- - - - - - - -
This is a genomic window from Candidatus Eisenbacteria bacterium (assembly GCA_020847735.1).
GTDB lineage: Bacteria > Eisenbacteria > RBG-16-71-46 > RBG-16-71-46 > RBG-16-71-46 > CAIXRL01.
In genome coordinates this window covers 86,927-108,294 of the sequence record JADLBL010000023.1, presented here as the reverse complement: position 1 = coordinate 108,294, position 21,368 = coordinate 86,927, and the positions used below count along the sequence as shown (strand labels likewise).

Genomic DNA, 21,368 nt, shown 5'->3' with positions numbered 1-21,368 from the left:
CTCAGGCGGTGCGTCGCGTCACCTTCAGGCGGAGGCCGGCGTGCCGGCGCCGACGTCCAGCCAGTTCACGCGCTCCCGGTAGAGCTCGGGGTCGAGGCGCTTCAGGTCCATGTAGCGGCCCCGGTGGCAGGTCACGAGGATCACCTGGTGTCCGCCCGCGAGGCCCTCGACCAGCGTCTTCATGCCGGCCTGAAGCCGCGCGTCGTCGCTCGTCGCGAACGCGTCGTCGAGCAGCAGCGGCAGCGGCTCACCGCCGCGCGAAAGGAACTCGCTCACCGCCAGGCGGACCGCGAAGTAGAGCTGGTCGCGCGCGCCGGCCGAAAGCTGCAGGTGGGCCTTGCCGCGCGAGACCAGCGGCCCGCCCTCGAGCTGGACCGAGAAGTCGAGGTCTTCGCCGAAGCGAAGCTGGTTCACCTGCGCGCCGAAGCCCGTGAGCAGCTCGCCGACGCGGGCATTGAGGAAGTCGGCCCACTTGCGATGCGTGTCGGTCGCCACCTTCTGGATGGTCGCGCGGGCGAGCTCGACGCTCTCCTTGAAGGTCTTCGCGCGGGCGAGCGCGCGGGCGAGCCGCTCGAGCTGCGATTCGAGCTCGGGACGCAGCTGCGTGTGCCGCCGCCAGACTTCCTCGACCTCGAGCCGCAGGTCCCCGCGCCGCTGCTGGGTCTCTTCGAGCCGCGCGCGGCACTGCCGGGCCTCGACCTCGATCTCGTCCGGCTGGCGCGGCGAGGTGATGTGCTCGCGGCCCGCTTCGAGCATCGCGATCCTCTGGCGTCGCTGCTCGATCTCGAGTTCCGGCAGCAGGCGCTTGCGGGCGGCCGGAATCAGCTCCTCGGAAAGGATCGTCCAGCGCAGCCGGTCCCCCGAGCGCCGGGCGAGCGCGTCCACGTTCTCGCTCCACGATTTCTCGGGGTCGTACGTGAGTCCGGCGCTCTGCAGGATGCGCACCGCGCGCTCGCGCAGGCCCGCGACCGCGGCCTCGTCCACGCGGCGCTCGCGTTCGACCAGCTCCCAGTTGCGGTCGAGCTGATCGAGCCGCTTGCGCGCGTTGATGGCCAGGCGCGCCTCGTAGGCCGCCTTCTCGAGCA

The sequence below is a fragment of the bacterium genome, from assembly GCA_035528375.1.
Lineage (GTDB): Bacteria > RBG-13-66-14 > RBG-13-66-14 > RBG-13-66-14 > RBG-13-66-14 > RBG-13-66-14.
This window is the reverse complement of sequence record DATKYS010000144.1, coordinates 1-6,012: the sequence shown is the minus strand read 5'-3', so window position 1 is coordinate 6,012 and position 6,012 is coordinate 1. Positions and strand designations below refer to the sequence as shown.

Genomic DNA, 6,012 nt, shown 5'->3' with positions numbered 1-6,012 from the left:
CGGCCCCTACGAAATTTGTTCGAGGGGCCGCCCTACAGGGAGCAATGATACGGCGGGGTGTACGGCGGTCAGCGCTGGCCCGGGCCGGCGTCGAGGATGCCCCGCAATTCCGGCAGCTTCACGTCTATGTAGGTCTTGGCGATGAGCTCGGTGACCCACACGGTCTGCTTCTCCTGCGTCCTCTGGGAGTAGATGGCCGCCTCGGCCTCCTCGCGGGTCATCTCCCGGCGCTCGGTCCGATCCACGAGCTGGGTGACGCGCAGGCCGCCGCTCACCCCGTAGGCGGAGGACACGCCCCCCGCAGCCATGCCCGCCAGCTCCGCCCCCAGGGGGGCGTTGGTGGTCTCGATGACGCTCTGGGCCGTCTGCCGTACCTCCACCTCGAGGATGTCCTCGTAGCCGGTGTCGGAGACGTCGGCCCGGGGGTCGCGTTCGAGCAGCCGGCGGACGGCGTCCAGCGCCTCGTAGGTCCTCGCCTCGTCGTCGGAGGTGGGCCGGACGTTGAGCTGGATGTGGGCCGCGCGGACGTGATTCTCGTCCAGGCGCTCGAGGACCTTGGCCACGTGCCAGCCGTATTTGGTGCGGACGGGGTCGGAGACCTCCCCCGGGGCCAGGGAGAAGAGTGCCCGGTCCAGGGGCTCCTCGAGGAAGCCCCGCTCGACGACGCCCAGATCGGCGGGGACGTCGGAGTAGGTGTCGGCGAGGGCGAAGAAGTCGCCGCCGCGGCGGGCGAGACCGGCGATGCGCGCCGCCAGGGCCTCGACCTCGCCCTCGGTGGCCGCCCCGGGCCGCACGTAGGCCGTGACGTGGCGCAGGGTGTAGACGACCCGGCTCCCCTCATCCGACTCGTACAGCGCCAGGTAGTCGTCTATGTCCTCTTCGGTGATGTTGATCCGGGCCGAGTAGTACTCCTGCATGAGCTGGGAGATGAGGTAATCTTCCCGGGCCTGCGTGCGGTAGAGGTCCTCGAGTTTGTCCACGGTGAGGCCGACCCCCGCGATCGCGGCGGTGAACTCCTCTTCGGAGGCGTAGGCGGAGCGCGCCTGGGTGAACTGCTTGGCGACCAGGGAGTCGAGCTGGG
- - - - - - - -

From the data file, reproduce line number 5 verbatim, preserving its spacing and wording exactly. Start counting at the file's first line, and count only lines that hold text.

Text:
CTCAGGCGGTGCGTCGCGTCACCTTCAGGCGGAGGCCGGCGTGCCGGCGCCGACGTCCAGCCAGTTCACGCGCTCCCGGTAGAGCTCGGGGTCGAGGCGCTTCAGGTCCATGTAGCGGCCCCGGTGGCAGGTCACGAGGATCACCTGGTGTCCGCCCGCGAGGCCCTCGACCAGCGTCTTCATGCCGGCCTGAAGCCGCGCGTCGTCGCTCGTCGCGAACGCGTCGTCGAGCAGCAGCGGCAGCGGCTCACCGCCGCGCGAAAGGAACTCGCTCACCGCCAGGCGGACCGCGAAGTAGAGCTGGTCGCGCGCGCCGGCCGAAAGCTGCAGGTGGGCCTTGCCGCGCGAGACCAGCGGCCCGCCCTCGAGCTGGACCGAGAAGTCGAGGTCTTCGCCGAAGCGAAGCTGGTTCACCTGCGCGCCGAAGCCCGTGAGCAGCTCGCCGACGCGGGCATTGAGGAAGTCGGCCCACTTGCGATGCGTGTCGGTCGCCACCTTCTGGATGGTCGCGCGGGCGAGCTCGACGCTCTCCTTGAAGGTCTTCGCGCGGGCGAGCGCGCGGGCGAGCCGCTCGAGCTGCGATTCGAGCTCGGGACGCAGCTGCGTGTGCCGCCGCCAGACTTCCTCGACCTCGAGCCGCAGGTCCCCGCGCCGCTGCTGGGTCTCTTCGAGCCGCGCGCGGCACTGCCGGGCCTCGACCTCGATCTCGTCCGGCTGGCGCGGCGAGGTGATGTGCTCGCGGCCCGCTTCGAGCATCGCGATCCTCTGGCGTCGCTGCTCGATCTCGAGTTCCGGCAGCAGGCGCTTGCGGGCGGCCGGAATCAGCTCCTCGGAAAGGATCGTCCAGCGCAGCCGGTCCCCCGAGCGCCGGGCGAGCGCGTCCACGTTCTCGCTCCACGATTTCTCGGGGTCGTACGTGAGTCCGGCGCTCTGCAGGATGCGCACCGCGCGCTCGCGCAGGCCCGCGACCGCGGCCTCGTCCACGCGGCGCTCGCGTTCGACCAGCTCCCAGTTGCGGTCGAGCTGATCGAGCCGCTTGCGCGCGTTGATGGCCAGGCGCGCCTCGTAGGCCGCCTTCTCGAGCA